The Pros and Cons of Joining in a Discourse Community

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Updated: Aug 18, 2023
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Two people, one language, one communication path. This is what we would define as a discourse community. While Dr. Tripp easily defined this for us, Ann Johns spent considerable time dwelling on this facet of what a discourse community is. In her essay, “Discourse Communities and Communities of Practice: Membership, Conflict, and Diversity,” Johns breaks down discourse communities in many ways. Certain discussions, touching on points of being involved in different groups, reminded me a lot of my college experiences.

“As this discussion indicates, individuals often affiliate with several communities at the same time, with varying levels of involvement and interest” (502).

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Johns makes it a point to get the reader to understand that you may be a part of a group because of agreement on certain topics, and as time goes on, the group can evolve, and that might change your level of involvement. When I first rushed Pi Phi, I was barely involved at all. I never came around, and in reality, that was because I didn’t understand anything that was going on. On top of Pi Phi, I had a job, school, and was involved in many other groups. I also tend to sign up for too many things at the same time, so there’s no way I can be heavily involved in all these different discourse communities. As time went on, things evolved and my views and involvement level changed between my different groups. I went from being heavily involved in work and other activities to being mostly involved in Pi Phi and school. To this day, things are still changing, but I’m mainly involved in the same activities. This proves John’s point of joining and involvement.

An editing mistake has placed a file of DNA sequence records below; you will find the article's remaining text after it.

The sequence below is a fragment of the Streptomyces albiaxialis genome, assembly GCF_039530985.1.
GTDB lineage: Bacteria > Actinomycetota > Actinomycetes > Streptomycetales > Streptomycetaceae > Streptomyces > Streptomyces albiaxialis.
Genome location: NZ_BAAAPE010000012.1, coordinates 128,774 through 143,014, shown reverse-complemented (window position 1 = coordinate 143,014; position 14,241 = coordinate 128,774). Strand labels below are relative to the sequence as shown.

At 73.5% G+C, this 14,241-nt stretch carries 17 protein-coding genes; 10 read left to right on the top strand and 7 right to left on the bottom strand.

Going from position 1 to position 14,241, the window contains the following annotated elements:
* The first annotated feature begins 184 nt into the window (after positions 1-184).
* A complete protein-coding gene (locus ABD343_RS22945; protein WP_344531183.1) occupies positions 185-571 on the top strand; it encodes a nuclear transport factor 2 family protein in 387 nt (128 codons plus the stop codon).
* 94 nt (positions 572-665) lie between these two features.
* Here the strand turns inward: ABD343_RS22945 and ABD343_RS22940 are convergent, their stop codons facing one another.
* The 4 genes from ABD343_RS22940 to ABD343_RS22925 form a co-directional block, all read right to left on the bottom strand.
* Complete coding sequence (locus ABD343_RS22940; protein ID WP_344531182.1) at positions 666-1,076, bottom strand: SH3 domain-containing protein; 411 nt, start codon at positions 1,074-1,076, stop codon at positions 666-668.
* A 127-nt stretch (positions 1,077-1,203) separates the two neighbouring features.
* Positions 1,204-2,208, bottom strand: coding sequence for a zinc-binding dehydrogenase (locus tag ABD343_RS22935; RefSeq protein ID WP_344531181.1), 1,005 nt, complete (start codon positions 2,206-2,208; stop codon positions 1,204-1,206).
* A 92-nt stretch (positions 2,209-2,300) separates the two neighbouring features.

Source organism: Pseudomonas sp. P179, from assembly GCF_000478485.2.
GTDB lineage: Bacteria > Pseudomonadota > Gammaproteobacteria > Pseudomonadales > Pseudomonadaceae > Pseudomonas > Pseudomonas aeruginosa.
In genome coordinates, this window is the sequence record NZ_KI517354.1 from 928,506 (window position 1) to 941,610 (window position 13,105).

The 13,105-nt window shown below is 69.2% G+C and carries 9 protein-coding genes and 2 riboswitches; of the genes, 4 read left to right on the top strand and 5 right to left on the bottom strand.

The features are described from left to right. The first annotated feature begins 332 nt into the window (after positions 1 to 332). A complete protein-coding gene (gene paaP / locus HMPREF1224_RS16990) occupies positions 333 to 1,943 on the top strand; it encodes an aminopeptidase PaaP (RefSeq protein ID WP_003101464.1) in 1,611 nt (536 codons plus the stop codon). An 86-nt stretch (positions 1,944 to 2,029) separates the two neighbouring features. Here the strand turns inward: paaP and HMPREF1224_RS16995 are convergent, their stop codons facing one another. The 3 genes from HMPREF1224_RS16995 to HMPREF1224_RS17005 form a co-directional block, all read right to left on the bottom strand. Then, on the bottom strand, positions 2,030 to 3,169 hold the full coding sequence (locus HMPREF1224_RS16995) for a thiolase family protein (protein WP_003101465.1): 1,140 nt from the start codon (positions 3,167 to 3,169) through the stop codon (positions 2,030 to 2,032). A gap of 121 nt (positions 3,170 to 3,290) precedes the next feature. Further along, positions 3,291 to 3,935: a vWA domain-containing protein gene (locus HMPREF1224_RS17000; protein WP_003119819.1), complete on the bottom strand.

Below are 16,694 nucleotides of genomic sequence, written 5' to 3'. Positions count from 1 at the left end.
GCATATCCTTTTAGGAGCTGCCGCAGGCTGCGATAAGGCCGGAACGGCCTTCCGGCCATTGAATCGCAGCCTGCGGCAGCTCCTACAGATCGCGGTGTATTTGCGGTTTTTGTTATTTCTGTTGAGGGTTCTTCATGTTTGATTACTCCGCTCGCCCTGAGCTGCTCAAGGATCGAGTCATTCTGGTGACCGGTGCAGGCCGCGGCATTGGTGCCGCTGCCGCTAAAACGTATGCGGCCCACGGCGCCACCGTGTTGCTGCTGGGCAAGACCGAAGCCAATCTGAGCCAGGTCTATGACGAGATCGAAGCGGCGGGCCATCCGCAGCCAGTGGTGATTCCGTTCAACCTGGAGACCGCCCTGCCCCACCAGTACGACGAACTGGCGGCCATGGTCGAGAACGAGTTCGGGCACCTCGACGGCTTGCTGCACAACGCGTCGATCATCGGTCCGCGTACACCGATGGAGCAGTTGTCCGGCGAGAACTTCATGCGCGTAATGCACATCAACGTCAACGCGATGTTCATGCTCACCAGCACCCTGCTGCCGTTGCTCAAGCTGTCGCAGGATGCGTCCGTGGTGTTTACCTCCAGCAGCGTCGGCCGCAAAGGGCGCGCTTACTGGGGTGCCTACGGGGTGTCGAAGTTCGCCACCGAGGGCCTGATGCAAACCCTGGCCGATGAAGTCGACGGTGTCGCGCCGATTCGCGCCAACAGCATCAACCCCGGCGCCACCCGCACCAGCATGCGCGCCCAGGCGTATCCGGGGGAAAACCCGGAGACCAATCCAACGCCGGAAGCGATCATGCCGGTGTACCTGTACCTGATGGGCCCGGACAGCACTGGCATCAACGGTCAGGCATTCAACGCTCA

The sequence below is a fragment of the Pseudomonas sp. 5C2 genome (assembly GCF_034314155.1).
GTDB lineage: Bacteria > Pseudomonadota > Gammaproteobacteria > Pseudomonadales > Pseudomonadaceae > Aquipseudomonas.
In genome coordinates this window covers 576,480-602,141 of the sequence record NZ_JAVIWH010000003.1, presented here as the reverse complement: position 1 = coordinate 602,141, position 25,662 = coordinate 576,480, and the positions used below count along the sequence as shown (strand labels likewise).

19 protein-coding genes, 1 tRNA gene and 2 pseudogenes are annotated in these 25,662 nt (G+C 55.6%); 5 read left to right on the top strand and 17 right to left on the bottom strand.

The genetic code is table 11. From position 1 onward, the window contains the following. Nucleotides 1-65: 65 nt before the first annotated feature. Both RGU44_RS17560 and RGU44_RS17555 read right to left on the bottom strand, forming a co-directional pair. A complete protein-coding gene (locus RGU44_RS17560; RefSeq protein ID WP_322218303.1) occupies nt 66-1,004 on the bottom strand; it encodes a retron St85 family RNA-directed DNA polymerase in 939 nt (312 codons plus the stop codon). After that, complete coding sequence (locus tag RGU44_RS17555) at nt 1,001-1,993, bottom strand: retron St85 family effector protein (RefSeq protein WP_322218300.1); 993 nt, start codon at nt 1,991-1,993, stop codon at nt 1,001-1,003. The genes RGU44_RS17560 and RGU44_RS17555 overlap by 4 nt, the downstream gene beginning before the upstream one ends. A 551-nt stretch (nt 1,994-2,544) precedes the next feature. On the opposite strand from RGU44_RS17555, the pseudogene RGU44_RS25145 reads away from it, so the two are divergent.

Alongside this, she provides us with a conflict brought up in joining a discourse community and staying involved. As a personal choice, you choose to join and stay involved. I joined Pi Phi because I wanted to be part of a sorority. Yes, it was my choice how involved I got, and in hindsight, I’m glad I followed through. During rush, I started to realize how selective they could be. Johns states, “In some cases people are excluded from communities because they lack social standing, talent, or money, or because they live in the wrong part of town” (511). I now understand how ruthlessly these sororities can be when eliminating girls for reasons just like this. The one comment she made that related most to my Pi Phi experience was where a “community membership requires a long initiatory process, and even then there is no guarantee of success” (511). Pi Phi and every sorority require a long initiation process to become a sister. Even being a sister, there can still be cliques within the sorority that can differentiate them from the entire group.

With a discourse community like this, you see many positive and negative aspects; numerous group bonding experiences, but also many conflicts. No discourse community is perfect, but depending on how involved you are, your standing and view on that group may vary. Being in many groups can show you the differences in being involved in different discourse communities. These communities “are useful to study because they can share conventions, values, and histories” (516).

Works Cited

Johns, Ann M. “Discourse Communities and Communities of Practice: Membership, Conflict, and Diversity.” Writing About Writing. Boston, MA: Bedford/St. Martins, 2011. 498-519. Print.

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The Pros and Cons of Joining in a Discourse Community. (2022, Nov 18). Retrieved from